Monthly Archives: March 2014

WOSP – The City of Oakland’s Plan for Gentrification: A Target For Anti-Displacement Activity

What follows is a critique of the West Oakland Specific Plan – WOSP – which the city of Oakland hopes will help in “developing” West Oakland and is attempting to pass in the coming weeks.  We offer this critique and brief thoughts on strategy in order to support the ongoing work of combatting displacement and gentrification that has been hitting the Bay Area for a long time.  Please add comments, questions, and critiques in the comment section in the spirit of deepening our collective discussion of anti-displacement analysis and strategy.

1888463_10151853655272163_918216235_n

Advertisement for Public Release of WOSP in Feb. 2014

Snapshot of the State and Capital in the Bay Area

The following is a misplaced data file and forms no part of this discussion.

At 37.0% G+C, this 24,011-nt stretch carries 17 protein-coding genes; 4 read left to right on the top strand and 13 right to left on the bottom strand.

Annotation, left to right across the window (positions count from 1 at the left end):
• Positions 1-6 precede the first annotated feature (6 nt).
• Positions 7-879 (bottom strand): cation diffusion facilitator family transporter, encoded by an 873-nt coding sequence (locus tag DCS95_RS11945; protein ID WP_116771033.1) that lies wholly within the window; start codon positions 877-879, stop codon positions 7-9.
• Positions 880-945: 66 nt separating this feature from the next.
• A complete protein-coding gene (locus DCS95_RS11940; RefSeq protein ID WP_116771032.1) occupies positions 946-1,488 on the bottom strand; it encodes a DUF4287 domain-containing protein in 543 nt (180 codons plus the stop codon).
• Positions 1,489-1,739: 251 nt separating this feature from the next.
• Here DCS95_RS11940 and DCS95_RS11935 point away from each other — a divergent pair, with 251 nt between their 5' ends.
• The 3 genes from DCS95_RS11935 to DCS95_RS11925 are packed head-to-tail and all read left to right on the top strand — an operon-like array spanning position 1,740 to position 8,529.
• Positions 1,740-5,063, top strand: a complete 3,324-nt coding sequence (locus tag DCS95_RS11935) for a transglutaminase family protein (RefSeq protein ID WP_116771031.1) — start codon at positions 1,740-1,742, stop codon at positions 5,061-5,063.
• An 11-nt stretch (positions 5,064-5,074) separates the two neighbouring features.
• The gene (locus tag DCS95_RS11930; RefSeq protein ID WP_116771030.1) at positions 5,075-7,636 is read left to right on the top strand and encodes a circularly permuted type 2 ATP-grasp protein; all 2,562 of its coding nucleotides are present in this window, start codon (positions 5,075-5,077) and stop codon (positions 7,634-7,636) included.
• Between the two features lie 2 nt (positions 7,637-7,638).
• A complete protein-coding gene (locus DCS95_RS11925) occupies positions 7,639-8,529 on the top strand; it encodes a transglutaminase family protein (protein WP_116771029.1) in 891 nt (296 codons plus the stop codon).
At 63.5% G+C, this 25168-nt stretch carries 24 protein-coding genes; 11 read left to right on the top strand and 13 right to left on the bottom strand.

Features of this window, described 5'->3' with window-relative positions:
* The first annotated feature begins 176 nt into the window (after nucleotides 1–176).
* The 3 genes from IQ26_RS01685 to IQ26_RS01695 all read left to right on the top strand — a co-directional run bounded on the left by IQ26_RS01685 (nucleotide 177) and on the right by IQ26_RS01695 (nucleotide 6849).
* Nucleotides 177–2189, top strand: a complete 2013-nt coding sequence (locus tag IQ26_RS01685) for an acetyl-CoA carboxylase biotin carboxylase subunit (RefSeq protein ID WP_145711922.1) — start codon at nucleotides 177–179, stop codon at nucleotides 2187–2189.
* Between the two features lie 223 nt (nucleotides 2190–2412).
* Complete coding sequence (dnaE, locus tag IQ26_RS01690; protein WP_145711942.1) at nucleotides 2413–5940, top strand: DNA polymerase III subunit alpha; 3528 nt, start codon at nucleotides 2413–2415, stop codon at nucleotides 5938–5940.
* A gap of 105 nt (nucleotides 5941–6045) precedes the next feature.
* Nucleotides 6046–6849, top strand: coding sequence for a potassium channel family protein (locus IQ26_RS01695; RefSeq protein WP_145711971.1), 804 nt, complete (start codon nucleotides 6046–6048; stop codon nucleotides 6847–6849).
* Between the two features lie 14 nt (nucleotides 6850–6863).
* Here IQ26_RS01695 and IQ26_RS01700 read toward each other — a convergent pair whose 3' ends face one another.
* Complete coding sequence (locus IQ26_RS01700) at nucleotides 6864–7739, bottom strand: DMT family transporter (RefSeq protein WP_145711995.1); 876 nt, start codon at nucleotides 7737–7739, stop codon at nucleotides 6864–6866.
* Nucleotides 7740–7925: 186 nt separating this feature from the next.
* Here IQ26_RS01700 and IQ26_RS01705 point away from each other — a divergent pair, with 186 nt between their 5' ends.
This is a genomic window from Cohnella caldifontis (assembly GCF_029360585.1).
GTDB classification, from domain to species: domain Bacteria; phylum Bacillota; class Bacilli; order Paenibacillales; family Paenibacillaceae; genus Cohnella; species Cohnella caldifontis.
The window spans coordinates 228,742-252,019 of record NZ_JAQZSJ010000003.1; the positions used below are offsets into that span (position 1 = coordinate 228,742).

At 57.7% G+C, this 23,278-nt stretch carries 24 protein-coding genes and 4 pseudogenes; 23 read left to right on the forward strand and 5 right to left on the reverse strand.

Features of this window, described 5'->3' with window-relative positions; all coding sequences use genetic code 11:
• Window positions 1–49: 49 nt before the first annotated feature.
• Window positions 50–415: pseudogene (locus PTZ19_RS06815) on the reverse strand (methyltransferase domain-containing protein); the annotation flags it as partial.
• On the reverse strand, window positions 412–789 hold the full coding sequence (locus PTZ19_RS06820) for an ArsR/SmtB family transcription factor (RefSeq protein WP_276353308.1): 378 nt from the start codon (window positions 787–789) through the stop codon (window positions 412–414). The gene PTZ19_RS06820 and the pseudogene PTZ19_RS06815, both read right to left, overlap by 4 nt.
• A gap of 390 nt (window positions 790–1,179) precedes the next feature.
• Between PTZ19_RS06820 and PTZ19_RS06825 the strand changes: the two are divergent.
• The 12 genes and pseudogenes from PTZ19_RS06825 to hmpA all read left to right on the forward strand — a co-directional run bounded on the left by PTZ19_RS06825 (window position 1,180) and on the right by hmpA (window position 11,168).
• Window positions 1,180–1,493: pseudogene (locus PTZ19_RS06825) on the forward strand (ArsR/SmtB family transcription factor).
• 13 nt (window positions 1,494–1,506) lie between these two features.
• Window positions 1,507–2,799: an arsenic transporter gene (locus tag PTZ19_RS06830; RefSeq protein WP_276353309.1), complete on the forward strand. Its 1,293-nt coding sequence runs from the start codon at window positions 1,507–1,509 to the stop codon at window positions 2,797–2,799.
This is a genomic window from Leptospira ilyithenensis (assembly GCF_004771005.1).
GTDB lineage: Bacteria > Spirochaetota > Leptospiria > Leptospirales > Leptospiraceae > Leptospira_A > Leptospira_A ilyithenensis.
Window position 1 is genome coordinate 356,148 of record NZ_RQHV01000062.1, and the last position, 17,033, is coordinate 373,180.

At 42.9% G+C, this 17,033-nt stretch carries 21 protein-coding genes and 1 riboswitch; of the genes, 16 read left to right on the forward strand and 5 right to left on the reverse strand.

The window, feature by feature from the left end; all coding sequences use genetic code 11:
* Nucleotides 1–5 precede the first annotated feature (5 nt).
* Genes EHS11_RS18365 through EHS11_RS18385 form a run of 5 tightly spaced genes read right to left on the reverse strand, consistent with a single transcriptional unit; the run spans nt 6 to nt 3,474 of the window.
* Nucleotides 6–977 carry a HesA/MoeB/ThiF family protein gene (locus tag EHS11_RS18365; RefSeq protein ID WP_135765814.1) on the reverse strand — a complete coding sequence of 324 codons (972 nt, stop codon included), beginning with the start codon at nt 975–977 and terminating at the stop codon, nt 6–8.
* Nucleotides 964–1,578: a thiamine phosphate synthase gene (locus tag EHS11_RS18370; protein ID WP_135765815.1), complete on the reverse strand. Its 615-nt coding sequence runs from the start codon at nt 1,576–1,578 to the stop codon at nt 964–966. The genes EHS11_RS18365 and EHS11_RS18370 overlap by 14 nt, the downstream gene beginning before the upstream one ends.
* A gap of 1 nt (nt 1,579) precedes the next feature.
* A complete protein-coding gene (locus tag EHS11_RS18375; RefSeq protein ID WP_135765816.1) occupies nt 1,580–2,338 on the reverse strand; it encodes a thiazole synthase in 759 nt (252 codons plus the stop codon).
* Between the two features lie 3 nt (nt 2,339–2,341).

If the Bay Area’s economy was compared to every other national economy in the world, it would be the 19th largest.  The Bay has the highest GDP per capita in the entire United States, and even outpaces London and Singapore.  It captures 40% of the entire flow of venture capital in the US (p11), which constitutes a higher amount of capital than that captured during the dot.com boom.  While the Bay accounts for only 2.4% of the total jobs in the US, it has 12% of the computer & electronics manufacturing, 10.3% of software development, and 8.3% of internet related jobs (p13.) Seven of the top 10 social media companies are here – Google, Facebook, Yahoo, Twitter, Linkedin, Zynga, and Yelp.  In short, the Bay is home to one of the highest concentrations of capital in the world and mapping out the composition of capital is key for us to situate ourselves as we continue to engage in class combat. (Footnote #1)